However...as we got closer to our cruise, the map changed. We are both over 60 and I worried about getting the shot after reading the possible side effects AND I hated to pay the high cost since we would only be in the affected area for a couple of days.

 

In the end, we went to a travel clinic and they convinced us to have the vaccine. Once the decision was made and the bill paid, I was glad we got the shots. We only spotted one mosquito while we were at the falls so I'm pretty sure we could have got by without the vaccine, but it was nice to have the peace of mind that we were protected. Also since the vaccines are good for life, now we don't need to even think about whether a country requires the vaccine when planning future travel.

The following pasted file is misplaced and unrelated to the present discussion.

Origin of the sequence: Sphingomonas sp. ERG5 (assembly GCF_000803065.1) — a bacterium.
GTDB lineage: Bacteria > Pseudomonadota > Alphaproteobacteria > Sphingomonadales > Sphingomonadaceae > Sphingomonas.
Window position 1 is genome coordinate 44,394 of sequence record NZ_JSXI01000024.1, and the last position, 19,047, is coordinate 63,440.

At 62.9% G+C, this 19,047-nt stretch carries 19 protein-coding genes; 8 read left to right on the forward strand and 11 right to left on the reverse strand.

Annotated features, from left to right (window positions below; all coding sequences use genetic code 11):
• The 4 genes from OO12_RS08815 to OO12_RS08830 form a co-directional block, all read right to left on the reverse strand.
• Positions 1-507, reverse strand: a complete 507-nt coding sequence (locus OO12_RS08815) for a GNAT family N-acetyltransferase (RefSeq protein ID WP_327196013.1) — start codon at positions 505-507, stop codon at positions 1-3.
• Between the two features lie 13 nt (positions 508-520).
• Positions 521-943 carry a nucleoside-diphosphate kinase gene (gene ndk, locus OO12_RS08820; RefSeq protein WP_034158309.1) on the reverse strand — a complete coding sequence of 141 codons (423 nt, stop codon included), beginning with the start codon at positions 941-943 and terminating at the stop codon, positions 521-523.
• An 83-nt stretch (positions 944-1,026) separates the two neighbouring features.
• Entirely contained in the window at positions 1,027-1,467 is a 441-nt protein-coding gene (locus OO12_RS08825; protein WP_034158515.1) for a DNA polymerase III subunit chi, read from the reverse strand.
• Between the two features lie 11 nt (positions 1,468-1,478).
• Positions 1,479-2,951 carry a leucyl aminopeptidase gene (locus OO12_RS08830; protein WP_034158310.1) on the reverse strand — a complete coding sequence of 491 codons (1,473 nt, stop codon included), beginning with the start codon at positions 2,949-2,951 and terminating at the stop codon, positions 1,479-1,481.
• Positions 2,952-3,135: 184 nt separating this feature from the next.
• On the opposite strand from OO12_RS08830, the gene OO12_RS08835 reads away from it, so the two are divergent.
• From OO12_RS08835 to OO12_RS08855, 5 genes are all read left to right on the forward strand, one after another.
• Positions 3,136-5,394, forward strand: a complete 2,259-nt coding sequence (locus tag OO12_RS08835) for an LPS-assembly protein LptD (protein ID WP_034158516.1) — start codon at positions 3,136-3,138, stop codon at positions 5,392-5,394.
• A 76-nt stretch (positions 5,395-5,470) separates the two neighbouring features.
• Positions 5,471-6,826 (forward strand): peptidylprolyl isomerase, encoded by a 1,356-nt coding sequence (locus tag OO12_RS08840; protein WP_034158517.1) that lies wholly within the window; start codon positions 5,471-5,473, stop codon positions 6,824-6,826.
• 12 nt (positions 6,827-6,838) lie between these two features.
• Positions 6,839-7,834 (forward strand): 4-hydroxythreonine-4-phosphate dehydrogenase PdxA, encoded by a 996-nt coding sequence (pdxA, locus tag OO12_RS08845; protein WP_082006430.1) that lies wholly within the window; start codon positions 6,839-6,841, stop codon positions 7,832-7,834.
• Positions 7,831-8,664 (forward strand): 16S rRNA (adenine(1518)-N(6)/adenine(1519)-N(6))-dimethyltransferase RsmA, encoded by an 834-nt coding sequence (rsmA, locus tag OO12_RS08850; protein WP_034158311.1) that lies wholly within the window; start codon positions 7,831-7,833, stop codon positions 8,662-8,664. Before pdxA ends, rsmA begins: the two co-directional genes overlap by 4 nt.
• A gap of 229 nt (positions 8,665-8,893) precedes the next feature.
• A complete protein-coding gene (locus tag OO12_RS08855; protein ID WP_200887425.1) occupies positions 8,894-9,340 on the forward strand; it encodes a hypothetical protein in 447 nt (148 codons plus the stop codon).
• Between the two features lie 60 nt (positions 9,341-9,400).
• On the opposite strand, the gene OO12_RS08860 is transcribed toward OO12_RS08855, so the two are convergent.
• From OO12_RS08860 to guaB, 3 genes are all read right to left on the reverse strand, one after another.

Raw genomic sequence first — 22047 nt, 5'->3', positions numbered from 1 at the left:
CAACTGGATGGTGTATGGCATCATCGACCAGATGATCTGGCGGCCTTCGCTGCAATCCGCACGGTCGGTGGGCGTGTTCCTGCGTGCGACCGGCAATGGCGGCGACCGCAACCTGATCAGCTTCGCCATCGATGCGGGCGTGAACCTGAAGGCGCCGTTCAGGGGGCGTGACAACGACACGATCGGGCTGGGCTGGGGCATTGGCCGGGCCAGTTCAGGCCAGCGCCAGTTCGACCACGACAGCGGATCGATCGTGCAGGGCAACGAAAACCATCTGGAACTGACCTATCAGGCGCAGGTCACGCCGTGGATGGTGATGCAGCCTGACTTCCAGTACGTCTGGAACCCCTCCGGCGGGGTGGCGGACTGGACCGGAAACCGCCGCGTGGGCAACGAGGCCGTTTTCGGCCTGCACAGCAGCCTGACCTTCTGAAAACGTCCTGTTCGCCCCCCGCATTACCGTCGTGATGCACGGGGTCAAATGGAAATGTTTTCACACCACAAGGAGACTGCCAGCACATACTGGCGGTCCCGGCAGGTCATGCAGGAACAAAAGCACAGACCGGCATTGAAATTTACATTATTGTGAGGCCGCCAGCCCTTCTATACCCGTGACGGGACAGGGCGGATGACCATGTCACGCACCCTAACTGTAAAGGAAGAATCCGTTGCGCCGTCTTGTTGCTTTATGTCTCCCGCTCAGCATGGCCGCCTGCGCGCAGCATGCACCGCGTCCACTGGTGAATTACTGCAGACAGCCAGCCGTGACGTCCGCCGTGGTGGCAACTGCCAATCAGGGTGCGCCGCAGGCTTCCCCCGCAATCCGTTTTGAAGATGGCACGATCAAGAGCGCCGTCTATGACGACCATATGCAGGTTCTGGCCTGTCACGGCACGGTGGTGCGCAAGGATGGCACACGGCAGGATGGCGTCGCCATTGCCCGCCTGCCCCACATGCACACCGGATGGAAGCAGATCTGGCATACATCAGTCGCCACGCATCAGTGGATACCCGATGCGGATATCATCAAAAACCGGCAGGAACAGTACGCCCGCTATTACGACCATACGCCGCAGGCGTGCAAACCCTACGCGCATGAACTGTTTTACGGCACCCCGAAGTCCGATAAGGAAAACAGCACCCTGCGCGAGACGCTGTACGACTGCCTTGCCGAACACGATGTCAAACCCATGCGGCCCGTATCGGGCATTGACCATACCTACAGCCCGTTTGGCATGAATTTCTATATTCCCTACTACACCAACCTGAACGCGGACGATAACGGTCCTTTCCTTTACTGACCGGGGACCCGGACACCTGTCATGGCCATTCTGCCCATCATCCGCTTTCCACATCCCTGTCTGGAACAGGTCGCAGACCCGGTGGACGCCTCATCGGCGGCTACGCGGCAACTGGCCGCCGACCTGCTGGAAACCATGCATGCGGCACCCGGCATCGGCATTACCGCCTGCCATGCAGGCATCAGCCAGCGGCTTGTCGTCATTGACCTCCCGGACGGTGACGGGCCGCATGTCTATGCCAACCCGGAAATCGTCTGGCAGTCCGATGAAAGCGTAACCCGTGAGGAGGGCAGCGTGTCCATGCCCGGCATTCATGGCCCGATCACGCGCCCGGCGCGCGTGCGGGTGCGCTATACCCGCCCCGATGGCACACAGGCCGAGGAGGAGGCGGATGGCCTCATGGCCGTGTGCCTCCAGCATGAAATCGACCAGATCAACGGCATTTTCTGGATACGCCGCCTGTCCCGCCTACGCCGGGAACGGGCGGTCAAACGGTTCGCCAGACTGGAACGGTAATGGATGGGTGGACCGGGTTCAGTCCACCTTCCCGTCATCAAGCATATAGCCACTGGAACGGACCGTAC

As a side note...covering up or using mosquito spray would not have been a good alternative...especially for me. The heat and humidity at Iguazu Falls was pretty much unbearable. I don't handle heat well anyway, but this was over the top. Any insect repellent would have been "sweated off" within a few minutes. And if I would have tried to cover up with long sleeves or long pants, I'm pretty sure I would have been dead from a heat stroke before lunch time. 😏 

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Very much depends on the time of year. I wore a raincoat and was not hot in April, This shows some of the folk at the beginning of the Falls - from T shirts to jackets. Closer to the Falls it was considerably cooler and wet so almost everyone had a raincoat on.

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IMG_4618.jpg

Edited by Lunenburg